Q: Zyprexa & Under 18|
Zyprexa is what the Doctor placed my ten-year-old son on. I read a flyer
published by the makers of Zyprexa. It mentioned that no one under the age of 18
should be taking Zyprexa. This notice was from the manufacturer. I will bring
this up with my son's doctor the next time I see him. However, how harmful could
this medication be to a small child?
Below is the link to the leaflet
Thank you in advance for your reply.
Dear Karen --
Your concern is understandable and it's good that you're reading labels like
this very closely. Let's see if I can help you with this "no one under 18"
thing. The first thing to know is that companies like the Zyprexa manufacturer
are under very strict FDA (Food and Drug Administration) guidelines for how they
market and label their products. That's actually the reason for the line on the
label that reads "Zyprexa is not for patients who are under 18 years." This is
because the research that has been done on Zyprexa was done on people older than
Unfortunately, we have very little direct research --
at least compared to research in adults -- on the use of medications like this
in children. That leaves doctors like your son's having to work with less
direct research to guide them. They use their knowledge of how the medication
has worked in adults and combine it with their understanding of how kids can be
different. They generally use great caution giving any medication to
But now the child/adolescent psychiatrists are getting
a little more willing to use medications in children, and our experience in kids
less than 10 is increasing. In that respect you should know that it is not at
all uncommon to use Zyprexa in a 10 year old, despite the label (which, again,
is on the bottle because of federal regulations that relate to research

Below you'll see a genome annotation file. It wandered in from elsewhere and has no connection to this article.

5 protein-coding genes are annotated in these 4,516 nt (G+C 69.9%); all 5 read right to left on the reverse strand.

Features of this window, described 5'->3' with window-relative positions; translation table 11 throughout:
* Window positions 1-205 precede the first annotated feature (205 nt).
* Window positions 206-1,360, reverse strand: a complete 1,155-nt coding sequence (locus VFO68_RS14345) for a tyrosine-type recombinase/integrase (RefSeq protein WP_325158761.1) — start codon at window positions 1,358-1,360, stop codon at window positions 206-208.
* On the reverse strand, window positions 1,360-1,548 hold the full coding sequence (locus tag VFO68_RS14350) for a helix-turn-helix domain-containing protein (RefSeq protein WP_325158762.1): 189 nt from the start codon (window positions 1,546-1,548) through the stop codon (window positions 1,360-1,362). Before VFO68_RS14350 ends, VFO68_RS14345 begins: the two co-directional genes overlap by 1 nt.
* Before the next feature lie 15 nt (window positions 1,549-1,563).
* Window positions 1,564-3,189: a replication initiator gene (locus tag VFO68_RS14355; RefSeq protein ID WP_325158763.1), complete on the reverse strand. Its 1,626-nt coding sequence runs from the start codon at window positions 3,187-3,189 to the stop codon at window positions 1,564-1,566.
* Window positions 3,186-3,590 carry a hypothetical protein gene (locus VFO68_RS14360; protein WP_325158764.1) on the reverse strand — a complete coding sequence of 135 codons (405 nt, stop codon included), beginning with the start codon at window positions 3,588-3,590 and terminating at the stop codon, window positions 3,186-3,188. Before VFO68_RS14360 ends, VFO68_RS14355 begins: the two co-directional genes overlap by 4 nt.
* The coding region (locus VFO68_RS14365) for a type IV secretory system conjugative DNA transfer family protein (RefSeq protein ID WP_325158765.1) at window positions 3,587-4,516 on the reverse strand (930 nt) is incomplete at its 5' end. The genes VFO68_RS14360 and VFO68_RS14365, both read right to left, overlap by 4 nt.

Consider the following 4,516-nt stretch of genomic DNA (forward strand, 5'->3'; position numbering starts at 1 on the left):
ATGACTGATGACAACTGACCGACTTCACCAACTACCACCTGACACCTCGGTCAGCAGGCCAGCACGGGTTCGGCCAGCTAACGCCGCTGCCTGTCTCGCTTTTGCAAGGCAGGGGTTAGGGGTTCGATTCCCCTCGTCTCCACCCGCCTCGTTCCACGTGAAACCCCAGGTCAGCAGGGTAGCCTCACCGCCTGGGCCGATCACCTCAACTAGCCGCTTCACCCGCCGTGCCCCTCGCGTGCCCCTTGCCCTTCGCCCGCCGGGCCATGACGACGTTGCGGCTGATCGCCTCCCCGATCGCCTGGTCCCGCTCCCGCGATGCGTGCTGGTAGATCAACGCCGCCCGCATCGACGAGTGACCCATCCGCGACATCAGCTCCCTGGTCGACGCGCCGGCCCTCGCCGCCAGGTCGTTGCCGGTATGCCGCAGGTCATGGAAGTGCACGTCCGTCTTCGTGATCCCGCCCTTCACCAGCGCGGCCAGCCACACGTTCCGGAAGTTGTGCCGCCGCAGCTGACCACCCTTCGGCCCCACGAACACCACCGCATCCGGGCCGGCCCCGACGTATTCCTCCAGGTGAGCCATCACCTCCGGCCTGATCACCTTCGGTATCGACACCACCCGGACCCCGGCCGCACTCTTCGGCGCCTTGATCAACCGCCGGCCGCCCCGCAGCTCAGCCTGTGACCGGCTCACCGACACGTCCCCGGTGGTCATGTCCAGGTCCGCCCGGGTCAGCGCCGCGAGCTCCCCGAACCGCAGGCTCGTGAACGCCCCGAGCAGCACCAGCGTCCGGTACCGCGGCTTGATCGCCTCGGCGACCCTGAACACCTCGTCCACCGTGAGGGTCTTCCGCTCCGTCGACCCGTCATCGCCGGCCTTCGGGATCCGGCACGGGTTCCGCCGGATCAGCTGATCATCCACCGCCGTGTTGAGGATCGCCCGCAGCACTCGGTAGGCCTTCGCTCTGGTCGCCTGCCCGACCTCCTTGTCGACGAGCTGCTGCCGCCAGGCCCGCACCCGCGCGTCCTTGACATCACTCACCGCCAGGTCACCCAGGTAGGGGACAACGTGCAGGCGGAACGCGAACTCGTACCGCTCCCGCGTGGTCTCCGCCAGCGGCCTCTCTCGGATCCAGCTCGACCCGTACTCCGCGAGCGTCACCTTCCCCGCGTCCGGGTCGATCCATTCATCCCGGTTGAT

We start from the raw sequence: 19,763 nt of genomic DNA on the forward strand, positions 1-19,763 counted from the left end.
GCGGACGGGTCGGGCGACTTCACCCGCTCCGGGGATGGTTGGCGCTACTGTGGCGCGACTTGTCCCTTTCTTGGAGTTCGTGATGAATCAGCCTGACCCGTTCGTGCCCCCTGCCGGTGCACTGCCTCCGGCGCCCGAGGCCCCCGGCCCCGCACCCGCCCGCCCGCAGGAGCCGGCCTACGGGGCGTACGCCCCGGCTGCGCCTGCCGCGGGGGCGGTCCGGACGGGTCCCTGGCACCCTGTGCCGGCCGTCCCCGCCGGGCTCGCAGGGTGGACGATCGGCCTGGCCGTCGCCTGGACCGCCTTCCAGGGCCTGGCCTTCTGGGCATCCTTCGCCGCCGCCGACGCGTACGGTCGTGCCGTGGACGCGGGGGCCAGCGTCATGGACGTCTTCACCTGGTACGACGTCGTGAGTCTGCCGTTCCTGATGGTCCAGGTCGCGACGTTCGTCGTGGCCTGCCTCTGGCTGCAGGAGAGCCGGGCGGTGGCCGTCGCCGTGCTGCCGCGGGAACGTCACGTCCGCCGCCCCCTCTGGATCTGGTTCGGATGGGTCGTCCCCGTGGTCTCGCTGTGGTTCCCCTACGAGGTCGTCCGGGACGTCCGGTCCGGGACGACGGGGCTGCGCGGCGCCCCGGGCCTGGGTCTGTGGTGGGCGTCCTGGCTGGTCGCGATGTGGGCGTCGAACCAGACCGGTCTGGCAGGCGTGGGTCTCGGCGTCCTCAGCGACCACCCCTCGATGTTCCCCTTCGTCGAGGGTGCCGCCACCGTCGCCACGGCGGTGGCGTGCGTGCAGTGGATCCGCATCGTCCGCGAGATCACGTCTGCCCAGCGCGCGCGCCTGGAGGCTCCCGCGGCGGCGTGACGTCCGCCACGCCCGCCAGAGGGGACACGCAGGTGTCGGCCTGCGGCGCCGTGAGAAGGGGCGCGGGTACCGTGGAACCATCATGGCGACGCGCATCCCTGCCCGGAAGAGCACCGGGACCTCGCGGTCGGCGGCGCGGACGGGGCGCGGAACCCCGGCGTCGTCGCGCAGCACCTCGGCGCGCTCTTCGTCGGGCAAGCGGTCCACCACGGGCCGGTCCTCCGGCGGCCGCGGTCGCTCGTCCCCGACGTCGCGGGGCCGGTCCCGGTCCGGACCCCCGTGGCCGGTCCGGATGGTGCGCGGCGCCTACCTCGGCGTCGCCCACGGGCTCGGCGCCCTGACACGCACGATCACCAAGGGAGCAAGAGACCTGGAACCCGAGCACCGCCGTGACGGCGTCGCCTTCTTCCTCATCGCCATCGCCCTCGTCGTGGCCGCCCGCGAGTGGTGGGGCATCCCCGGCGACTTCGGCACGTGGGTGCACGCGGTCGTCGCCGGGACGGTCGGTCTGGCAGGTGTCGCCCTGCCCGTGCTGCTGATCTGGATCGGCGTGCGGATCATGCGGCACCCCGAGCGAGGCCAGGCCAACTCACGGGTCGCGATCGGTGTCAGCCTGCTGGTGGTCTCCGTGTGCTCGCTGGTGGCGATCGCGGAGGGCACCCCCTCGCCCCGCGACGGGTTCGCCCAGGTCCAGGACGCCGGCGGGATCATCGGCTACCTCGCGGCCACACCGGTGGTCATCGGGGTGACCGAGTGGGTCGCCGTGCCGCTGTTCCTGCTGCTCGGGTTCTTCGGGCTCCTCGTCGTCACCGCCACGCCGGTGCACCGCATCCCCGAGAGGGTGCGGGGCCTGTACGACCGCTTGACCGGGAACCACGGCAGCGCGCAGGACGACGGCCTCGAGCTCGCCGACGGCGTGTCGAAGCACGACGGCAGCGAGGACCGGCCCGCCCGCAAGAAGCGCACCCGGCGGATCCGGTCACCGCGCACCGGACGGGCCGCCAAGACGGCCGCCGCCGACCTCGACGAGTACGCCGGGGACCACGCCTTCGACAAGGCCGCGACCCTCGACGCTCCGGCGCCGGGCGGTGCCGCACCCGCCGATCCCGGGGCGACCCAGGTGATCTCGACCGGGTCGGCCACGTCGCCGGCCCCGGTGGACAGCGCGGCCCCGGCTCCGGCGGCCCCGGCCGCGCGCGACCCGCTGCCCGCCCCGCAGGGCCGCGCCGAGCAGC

Finally, how harmful could this be to a 10 year old?
We have a moderate amount of experience answering that question in adults. We
know that Zyprexa has distinguished itself as probably the most effective "mood
stabilizer", better for example than Depakote which is the common starting
medication (along with lithium). But, even more so than Depakote, Zyprexa can
cause huge gains in weight. So, it's an excellent medication, and it's a
medication with some serious problems as well.
How about in kids? Ah, here's the same problem, you
see? We don't have the research in kids to answer that question. We have
accumulating experience, though. So far, Zyprexa's benefits and problems look
about the same in kids as they do in adults.
Any medication, for an adult or a child, carries some
risk. A doctor tries to evaluate how much trouble a patient is having with
their symptoms, and compare the risk of treating those symptoms with something
like Zyprexa versus not treating at all. If symptoms are severe enough, the
risk of the medication -- even a somewhat unknown level of risk -- may be lower
than the risk of not treating. There is some evidence that treating early in
bipolar disorder and other serious mental health problems can actually keep the
illness from getting worse; depending on how seriously one takes that, it
becomes easier to justify using a medication like Zyprexa in a 10 year old.
Here's an article, a little complex, but it talks directly about this issue of
early intervention in kids.
Here's a good site,
that has more information on this general area. Try offering your concern on
one of their message boards and see what you get. Here's the
medication board (scroll
way down the page to find the current discussion threads...).
Published December, 2002